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Source: Medical News - SARS-CoV-2 - Aquatic Mammals  Sep 29, 2022  2 months ago
BREAKING! Researchers Warn That SARS-CoV-2 Could Also Infect Aquatic Mammals Such As Dolphins And Whales, Creating New Viral Reservoirs!
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BREAKING! Researchers Warn That SARS-CoV-2 Could Also Infect Aquatic Mammals Such As Dolphins And Whales, Creating New Viral Reservoirs!
Source: Medical News - SARS-CoV-2 - Aquatic Mammals  Sep 29, 2022  2 months ago
Italian researchers have in a new study found that cetaceans which include aquatic mammals such as whales, dolphins, and porpoises could also become infected with the SARS-CoV-2 virus and could also end up as potential viral reservoirs.

As a result of such marine mammals’ demonstrated susceptibility to SARS-CoV-2, based upon the homology level of their angiotensin-converting enzyme 2 (ACE2) viral receptor with the human one, alongside the global SARS-CoV-2 occurrence and fecal contamination of the river and marine ecosystems, SARS-CoV-2 infection may be plausibly expected to occur also in cetaceans, with special emphasis on inshore species like bottlenose dolphins (Tursiops truncatus).
Furthermore, based on immune and inflammatory responses to SARS-CoV-2 infection in humans, macrophages could also play an important role in antiviral defense mechanisms.
In order to provide a more in-depth insight into SARS-CoV-2 susceptibility in marine mammals, the study team evaluated the presence of SARS-CoV-2 and the expression of ACE2 and the pan-macrophage marker CD68.
Aliquots of tissue samples, belonging to cetaceans stranded along the Italian coastline during 2020–2021, were collected for SARS-CoV-2 analysis by real-time PCR (RT-PCRT) (N =43) and Immunohistochemistry (IHC) (N = 59); thirty-two aliquots of pulmonary tissue sample (N = 17 Tursiops truncatus, N = 15 Stenella coeruleoalba) available at the Mediterranean Marine Mammal Tissue Bank (MMMTB) of the University of Padua (Legnaro, Padua, Italy) were analyzed to investigate ACE2 expression by IHC. In addition, ACE2 and CD68 were also investigated by Double-Labeling Immunofluorescence (IF) Confocal Laser Microscopy.
Although no SARS-CoV-2 positivity was found in samples analyzed for the survey, ACE2 protein was detected in the lower respiratory tract albeit heterogeneously for age, gender/sex, and specie, suggesting that ACE2 expression can vary between different lung regions and among individuals.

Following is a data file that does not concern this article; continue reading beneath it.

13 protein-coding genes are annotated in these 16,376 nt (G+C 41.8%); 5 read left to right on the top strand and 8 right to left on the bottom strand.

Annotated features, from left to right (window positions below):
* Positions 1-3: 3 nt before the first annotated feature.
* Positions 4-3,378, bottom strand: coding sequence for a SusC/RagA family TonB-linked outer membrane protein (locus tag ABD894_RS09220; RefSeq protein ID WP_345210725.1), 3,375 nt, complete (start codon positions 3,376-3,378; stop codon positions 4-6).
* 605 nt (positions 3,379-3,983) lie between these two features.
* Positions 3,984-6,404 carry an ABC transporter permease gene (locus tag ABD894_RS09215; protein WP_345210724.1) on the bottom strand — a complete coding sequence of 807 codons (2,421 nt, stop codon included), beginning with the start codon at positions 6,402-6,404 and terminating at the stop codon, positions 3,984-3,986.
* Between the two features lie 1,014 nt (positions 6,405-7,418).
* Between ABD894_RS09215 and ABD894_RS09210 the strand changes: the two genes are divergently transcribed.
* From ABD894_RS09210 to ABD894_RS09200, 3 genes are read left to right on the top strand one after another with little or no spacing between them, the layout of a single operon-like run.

Interestingly a double IF analysis showed elevated colocalization of ACE2 and CD68 in macrophages only when an evident inflammatory reaction was present, such as in human SARS-CoV-2 infection.
The study findings were published in the peer reviewed journal: Pathogens.
This study however only focused on stranded cetaceans found dead along the Italian coast. The National Reference Centre for Diagnostic Investigations on Stranded Marine Mammals, in collaboration with the Istituti Zooprofilattici Sperimentali, screened these stranded aquatic mammals along the Italian coast between 2020 and 2022 for SARS-CoV-2.
The COVID-19 disease, which arises from infection with the SARS-CoV-2 coronavirus, has caused over 6.55 million deaths worldwide. In addition to infecting humans, SARS-CoV-2 can potentially infect various types of wild mammals.
Already SARS-CoV-2 has been found to infect and replicate in ferrets, cats, rabbits, and farmed mink. In farmed mink, spillover events occurred involving farm workers in Poland and the Netherlands.
SARS-CoV-2 infections were identified in other mammals; however, most wild animals do not appear to have a significant role in the current spread of SARS-CoV-2 among humans, albeit pet hamsters that have demonstrated the possibility of zoonotic spread.
However, the circulation of SARS-CoV-2 in animals could promote the emergence of new variants while also putting them at risk.
It was found that similar as in humans, SARS-CoV-2 infection in animals can lead to pneumonia, causing the animals could die, thus affecting wildlife conservation efforts.